One of the things I regret the most from my recent trip to Oaxaca is that I didn’t attend cooking school while I was there. I had picked out Casa Crespo because the it was a drop-in class that seemed to look like private lessons whenever I walked by. You were also able you were able to make requests for the menu, and I had decided I was going to request to make Sopa de Azteca, (tortilla soup). Unfortunately I got a case of “bad stomach” the night before my cooking class, (beware of un-chilled mayonnaise from a Costco sized container) and I didn’t get to go.
I woke up on a cold and rainy Monday craving Sopa de Azteca, one of my favorite soups. I was unsure of how to make an “authentically Mexican” Sopa de Azteca, so I started researching recipes. After careful consideration, I narrowed it down to 3 recipes from the following “reputable” sources:
- Diana Kennedy – aka the Julia Child of Mexican cooking.
- Rick Bayless – Top Chef Masters winner and known for his true Mexican food that’s user-friendly to Americans, (although my Oaxacan travel partners “poo-poo” Bayless’ authenticity).
- Recipe from De La Tierra cooking school in Oaxaca and one of the places I looked at taking a class at.
I took what I liked from each recipe to create my own. There are no short-cuts in the recipe that follows, in fact, I added a lot of extra steps in hopes of building a good depth of flavour in the soup.
I started by slowly simmering a liter of pre-made chicken stock in a pot with 3 skinless chicken legs. In a baking dish, I added a few fresh tomatoes and drained canned tomatoes and put them under the broiler.
I poured vegetable oil into my trusty Dutch Oven to about an inch depth and heated over high. I’m not much of a deep fryer, but what’s a tortilla soup without crisp tortillas?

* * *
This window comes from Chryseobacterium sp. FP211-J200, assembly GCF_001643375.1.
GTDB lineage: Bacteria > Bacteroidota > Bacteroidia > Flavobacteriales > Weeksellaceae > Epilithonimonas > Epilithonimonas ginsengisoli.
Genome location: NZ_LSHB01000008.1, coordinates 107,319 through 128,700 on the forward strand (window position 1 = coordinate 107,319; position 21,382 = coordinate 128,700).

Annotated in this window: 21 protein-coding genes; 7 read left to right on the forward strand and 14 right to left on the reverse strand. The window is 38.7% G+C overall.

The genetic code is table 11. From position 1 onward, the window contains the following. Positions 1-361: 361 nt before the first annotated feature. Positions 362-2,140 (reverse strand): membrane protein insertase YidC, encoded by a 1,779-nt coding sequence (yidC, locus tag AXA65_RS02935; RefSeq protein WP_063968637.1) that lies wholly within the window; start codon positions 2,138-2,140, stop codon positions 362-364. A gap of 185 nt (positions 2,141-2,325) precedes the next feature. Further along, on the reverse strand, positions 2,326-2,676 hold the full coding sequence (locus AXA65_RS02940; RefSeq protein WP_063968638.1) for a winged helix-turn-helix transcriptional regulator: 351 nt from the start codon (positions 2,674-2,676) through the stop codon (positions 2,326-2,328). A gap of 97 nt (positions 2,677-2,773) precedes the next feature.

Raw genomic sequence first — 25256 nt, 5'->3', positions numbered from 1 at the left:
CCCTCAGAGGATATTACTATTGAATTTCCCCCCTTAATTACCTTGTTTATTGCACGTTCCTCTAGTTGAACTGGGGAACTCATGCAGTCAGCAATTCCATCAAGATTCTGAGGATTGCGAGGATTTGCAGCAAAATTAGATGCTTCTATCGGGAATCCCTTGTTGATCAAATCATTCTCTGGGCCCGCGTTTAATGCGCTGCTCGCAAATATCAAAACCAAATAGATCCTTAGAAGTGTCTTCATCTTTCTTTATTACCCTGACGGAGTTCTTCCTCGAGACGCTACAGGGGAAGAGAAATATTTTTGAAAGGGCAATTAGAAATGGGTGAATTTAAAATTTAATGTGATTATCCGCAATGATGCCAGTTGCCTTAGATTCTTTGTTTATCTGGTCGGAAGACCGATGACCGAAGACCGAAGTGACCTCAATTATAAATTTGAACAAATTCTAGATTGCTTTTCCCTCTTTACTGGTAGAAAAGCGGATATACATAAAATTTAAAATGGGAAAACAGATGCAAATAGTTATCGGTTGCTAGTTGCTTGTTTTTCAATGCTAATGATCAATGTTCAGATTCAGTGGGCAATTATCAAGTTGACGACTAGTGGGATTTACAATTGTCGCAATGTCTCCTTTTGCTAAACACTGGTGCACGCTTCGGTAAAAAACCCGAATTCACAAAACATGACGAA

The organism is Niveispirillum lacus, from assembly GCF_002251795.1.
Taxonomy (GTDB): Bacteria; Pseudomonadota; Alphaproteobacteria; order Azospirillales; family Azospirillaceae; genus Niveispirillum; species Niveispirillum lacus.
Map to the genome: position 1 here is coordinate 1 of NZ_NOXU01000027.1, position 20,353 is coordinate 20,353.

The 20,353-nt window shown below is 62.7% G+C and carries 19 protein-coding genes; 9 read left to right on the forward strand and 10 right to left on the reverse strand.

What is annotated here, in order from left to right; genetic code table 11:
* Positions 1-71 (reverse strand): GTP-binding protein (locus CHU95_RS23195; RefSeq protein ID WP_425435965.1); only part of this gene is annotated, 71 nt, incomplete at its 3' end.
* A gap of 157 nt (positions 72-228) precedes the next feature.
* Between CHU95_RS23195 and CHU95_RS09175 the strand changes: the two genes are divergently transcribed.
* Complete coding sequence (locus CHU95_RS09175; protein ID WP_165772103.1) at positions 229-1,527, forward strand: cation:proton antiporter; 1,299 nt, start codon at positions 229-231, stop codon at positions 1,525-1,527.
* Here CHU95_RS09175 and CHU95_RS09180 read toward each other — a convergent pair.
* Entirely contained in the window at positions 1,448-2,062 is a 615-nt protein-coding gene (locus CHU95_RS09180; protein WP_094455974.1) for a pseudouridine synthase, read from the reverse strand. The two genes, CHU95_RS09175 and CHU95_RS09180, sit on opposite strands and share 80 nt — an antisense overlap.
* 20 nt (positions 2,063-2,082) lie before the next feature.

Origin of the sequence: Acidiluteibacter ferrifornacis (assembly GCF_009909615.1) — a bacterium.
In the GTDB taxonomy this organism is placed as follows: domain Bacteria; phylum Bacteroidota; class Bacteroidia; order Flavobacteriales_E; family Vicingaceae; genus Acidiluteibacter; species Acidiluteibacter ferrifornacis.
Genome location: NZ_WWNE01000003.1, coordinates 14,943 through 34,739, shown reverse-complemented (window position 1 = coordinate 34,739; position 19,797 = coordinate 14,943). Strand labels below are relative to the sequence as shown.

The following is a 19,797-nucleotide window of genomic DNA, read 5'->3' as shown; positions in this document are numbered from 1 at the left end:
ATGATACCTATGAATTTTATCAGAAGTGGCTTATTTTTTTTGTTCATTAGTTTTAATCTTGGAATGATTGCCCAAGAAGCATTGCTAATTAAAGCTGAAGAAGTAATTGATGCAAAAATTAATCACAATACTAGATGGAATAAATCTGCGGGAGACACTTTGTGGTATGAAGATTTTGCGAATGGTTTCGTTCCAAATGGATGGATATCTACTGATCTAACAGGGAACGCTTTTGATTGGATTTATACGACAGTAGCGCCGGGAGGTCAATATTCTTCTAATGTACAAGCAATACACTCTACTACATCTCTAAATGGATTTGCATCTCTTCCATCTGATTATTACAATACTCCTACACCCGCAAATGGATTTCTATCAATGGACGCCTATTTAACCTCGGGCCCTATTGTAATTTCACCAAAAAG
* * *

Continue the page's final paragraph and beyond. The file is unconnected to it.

I drained most of the oil from the dutch oven and added chopped onions and some garlic to the pot and sautéed until they were very soft.
To a blender, I added the broiled tomatoes, 2 pasilla chiles, (cored & deseeded), the onions and the garlic and whizzed until smooth. I heated the pot again with a bit of the reserved oil and poured in the tomato mixture.
I added a liter of the chicken stock to the pot and let the soup simmer away. I like to let my soups sit, to develop flavours, so I made this in the morning, so it’d be delicious in time for dinner.
Right before dinner, I prepped the accessories for the soup.
I reheated the soup and let it bubble away again. I added more chicken stock to reach my desired consistency.
I was happy that my soup had developed a lot of flavour. My only mis-step was that I added 2 chiles to the soup before I blended it. I should have put in one and then more could have been added to the soup when served to taste. I’m not sure if all of the extra steps made the soup better or not, but the finished product was MUY SABROSO!
- 28 oz can whole tomatoes
- 2-4 ripe tomatoes
- vegetable oil for frying
- corn tortillas
- 2-3 Pasilla de Oaxaca
- 1 white onion – chopped
- 2 garlic cloves
- 2 liters chicken stock
- 3 chicken legs – skinned
- Drain canned tomatoes and put into baking dish with quartered fresh tomatoes. Broil on high until there’s colour on all sides of the tomatoes.
- Add chicken legs to chicken stock and simmer for 30 minutes. Take out chicken legs, and reserve meat for use later.
- Heat vegetable oil on high in a dutch oven. Cut tortillas into thin strips, fry until lightly golden coloured. Quickly fry chiles until they’ve puffed up, 5 seconds per side.
- Drain and reserve most of the oil from frying. Add onions and garlic and saute until soft, around 10 minutes.
- Add onions, tomatoes and 1 chile to a blender and whiz until smooth.
- Heat Dutch oven with some reserved oil, add tomato mixture and simmer until reduced by half.
- Add 1 liter of chicken stock and simmer for at least 30 minutes.
- When it comes time to serve the soup, add more chicken stock to bring soup to your desired consistency.
- Serve soup with whatever accessories you choose. In addition to what’s pictured above, you can add the reserved chicken, sour cream, queso fresco, corn…